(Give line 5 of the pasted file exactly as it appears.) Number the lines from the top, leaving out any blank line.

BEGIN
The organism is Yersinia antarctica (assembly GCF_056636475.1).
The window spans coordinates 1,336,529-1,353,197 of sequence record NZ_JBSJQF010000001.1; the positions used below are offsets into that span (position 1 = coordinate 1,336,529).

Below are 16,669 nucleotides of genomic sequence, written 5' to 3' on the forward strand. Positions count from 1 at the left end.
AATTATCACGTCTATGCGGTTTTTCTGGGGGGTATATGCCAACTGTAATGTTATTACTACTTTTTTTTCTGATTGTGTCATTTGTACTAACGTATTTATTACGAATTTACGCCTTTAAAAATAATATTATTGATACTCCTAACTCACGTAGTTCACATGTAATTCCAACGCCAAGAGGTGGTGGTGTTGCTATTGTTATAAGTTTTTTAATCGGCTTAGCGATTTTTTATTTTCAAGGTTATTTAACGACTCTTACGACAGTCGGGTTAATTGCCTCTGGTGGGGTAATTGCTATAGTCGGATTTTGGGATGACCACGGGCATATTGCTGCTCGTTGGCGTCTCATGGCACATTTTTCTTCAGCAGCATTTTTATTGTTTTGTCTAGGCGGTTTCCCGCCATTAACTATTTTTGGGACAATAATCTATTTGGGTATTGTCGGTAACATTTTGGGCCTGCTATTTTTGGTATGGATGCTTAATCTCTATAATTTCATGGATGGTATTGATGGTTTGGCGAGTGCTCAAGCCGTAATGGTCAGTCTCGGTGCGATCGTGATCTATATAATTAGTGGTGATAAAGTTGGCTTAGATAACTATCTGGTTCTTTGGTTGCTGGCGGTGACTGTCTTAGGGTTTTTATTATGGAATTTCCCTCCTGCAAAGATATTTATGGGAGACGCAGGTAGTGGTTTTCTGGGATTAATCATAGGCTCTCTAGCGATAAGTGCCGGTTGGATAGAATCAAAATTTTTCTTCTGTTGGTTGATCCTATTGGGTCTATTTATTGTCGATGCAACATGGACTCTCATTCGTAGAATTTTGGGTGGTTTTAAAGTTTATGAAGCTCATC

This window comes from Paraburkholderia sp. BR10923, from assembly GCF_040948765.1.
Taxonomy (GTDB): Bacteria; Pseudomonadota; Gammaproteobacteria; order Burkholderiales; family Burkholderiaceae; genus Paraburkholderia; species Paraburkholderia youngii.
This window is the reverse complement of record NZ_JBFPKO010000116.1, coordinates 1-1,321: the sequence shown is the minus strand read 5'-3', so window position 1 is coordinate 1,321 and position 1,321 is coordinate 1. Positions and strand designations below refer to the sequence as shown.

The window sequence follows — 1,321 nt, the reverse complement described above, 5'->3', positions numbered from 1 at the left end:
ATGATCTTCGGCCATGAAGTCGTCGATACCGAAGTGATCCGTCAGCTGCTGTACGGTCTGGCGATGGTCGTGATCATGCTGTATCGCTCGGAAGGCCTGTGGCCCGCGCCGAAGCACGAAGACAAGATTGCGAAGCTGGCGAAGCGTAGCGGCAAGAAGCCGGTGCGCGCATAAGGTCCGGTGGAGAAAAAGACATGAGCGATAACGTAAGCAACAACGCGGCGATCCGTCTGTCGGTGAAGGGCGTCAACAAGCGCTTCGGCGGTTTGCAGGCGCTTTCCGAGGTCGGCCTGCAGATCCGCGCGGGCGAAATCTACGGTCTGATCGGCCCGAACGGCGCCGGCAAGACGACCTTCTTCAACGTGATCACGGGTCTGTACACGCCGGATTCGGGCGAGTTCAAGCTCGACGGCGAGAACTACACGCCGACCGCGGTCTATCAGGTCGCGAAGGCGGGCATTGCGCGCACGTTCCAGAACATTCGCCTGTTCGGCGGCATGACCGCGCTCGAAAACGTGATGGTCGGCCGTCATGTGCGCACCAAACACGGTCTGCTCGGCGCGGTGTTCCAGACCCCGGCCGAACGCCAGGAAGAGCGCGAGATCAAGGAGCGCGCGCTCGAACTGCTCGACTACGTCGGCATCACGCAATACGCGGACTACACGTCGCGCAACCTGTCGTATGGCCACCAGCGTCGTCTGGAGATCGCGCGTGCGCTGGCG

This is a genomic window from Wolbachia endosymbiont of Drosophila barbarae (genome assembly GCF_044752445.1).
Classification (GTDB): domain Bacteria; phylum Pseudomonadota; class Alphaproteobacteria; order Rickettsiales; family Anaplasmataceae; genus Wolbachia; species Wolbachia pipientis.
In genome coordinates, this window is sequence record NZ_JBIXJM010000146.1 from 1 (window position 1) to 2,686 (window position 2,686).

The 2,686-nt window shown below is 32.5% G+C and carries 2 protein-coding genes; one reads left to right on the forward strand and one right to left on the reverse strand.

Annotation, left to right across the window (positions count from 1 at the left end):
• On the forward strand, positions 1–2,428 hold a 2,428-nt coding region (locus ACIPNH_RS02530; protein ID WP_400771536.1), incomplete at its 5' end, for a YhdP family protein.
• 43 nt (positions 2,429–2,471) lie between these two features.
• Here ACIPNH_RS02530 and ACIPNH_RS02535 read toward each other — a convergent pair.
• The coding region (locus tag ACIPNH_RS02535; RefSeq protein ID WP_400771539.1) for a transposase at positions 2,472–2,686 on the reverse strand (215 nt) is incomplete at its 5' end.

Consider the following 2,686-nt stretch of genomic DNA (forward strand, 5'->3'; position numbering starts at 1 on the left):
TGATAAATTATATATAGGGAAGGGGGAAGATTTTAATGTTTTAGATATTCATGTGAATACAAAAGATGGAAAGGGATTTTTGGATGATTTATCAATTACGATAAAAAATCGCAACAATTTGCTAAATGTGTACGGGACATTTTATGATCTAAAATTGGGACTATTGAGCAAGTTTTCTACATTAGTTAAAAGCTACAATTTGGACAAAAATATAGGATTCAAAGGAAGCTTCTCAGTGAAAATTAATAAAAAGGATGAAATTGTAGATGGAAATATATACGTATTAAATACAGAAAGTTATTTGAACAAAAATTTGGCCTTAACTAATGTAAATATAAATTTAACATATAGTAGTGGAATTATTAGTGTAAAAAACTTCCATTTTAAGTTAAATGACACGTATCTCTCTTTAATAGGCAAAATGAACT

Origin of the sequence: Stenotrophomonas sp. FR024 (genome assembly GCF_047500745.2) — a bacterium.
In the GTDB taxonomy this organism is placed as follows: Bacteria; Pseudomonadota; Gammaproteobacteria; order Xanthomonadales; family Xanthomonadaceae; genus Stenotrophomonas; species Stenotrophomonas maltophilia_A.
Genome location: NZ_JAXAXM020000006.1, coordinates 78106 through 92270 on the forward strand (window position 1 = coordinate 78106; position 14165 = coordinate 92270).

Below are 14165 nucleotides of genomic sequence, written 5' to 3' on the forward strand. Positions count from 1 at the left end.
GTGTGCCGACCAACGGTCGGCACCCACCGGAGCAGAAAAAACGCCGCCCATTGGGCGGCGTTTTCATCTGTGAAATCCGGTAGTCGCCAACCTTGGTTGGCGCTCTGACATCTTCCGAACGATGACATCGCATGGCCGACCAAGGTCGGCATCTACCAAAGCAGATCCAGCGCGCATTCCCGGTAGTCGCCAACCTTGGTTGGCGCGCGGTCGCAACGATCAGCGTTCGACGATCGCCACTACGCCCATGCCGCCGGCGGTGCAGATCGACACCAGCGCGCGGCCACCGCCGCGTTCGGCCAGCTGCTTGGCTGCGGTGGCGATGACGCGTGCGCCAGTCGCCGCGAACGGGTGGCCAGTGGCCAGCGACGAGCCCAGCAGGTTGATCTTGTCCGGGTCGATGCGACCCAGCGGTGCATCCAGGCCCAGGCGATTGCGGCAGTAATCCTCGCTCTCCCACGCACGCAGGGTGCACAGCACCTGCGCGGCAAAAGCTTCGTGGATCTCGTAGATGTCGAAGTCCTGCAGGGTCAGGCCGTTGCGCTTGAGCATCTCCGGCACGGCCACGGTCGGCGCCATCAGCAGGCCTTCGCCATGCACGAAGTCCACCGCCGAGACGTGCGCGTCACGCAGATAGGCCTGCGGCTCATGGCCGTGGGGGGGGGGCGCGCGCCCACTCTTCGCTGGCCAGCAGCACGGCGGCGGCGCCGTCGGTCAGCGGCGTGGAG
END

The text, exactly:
This window comes from Paraburkholderia sp. BR10923, from assembly GCF_040948765.1.